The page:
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In Praise of the Hammer

Right here on my desk, I keep on my desk an object that gives me immense pleasure. It’s a small prehistorical tool, at first sight, a chunk of stone not bigger my lighter. If I had to describe its shape, I’d say that it looks like a three-dimensional comma -- a curved piece of flint endowed with two sharp, converging edges. That’s all.

And it still works. You can use it to cut string or cardboard, for instance. I’ve tried. In fact, if you really wanted to, you could slash your wrists with it but, curiously, it would be virtually impossible to cut yourself with it by accident. If you hold it in your hand and make a fist, the thing fits snuggly between your fingers and the palm of your hand, and then it feels as if it were always meant to be there -- a part of your anatomy that culture misplaced long ago and nature will at some point restore in order to make you a truly superior animal.

In technical terms, this ancient tool would be classified as a “scraper.” Indeed you can see how its convex head could be used to remove the skin off a small carcass, say, a hare’s. But as I’ve learned, it must have served other purposes too. If you think of it, there wasn’t much space to spare in the backpack of an ice-age nomad, so this piece of flint was probably more than one tool. Even I, who can afford the luxury of three kitchen drawers to store my tools, have been known to use my screwdrivers and hammers as ice picks, seedling lifters, roach smackers, and god knows what else.

The use of my Paleolithic tool depends on how you hold it. Its convex edge can also be used as a knife perfect for cutting through an animal’s flesh. The concave one must have been ideal for tearing through the animals tough sinews, while its chunky handle may have come handy for crushing the joints of the animal. And the tools function would not have been exhausted after the hare was roasted and eaten. With its tip, (badly chipped now,) one could have pierced holes on the animals hide after leaving it in the sun to dry, drenched in urine. Then, the left overs of the meal could have been sewn together with leather strips or twine and become a pouch.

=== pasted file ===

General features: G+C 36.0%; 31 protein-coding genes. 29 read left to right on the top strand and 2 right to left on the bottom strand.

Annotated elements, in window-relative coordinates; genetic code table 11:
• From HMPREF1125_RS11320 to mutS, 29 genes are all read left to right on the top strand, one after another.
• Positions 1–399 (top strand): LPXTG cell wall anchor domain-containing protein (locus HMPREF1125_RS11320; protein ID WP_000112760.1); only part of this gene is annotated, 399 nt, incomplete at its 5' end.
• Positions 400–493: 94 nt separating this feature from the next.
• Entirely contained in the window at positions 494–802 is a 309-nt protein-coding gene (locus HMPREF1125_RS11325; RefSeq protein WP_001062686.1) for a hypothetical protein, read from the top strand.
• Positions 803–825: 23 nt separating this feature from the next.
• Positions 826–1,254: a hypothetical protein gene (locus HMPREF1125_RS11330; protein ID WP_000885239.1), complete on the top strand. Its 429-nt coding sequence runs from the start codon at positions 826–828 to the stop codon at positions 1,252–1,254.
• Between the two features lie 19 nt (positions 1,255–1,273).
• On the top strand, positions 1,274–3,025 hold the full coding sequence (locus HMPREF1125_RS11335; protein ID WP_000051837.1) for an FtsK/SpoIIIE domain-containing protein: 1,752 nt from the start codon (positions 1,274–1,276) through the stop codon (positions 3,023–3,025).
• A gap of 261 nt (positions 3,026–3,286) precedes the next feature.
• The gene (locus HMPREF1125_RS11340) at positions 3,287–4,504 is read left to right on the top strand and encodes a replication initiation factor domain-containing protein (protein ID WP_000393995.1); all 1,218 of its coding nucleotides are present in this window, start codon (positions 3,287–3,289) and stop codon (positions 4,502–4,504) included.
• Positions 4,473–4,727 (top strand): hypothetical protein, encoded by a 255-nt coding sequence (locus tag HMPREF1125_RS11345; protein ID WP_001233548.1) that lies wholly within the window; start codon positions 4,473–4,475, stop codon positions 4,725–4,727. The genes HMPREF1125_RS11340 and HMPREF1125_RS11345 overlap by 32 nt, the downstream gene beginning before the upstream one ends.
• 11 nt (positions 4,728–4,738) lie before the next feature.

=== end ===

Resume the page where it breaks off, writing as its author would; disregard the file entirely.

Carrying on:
For someone like myself, who visits hardware stores like a pilgrim eager to make her ten-buck sacrifice at the shrine of human problem-solving, this tool is priceless -- a sort of amulet I reach for whenever I’m caught in a knotted sentence. The truth is that from a collector’s point of view, my little piece of flint is worthless. Strolling through some areas of the Pyrenees you are as likely to step on a busted Paleolithic tool as on an ordinary pebble. Even a small provincial museum would reject it, simply because it’s broken. Or rather, because it’s “used up.” I’ve often wondered whether its original owner threw it out because it had seen better days, or simple lost it -- just as one loses ones keys or the metro-card. Ironically, the more cracks in an old master-painting, the better its chance to be called a “masterpiece.” But in an age when our electronic devices become obsolete before they can gather dust, even the prehistoric tools displayed in the museums are all virtually brand new.

You could say that the Swiss-army knife is an obvious heir of this artifact, except that, strictly speaking, it is not really a tool, but rather, an assemblage of tools, while my old stone is a single tool capable of performing a variety of tasks. And this matters, because this functional and morphological difference hints at the demise of prehistoric thinking, a process that developed gradually as the itch for specialization forced our tools to splinter and multiply, eventually exploding into veritable labyrinth of mechanics and functions we now live by. By contrast, the physical thing and its uses are so well integrated here that, in a platonic sense, my shapely stone deserves a place in the tool-box of the gods.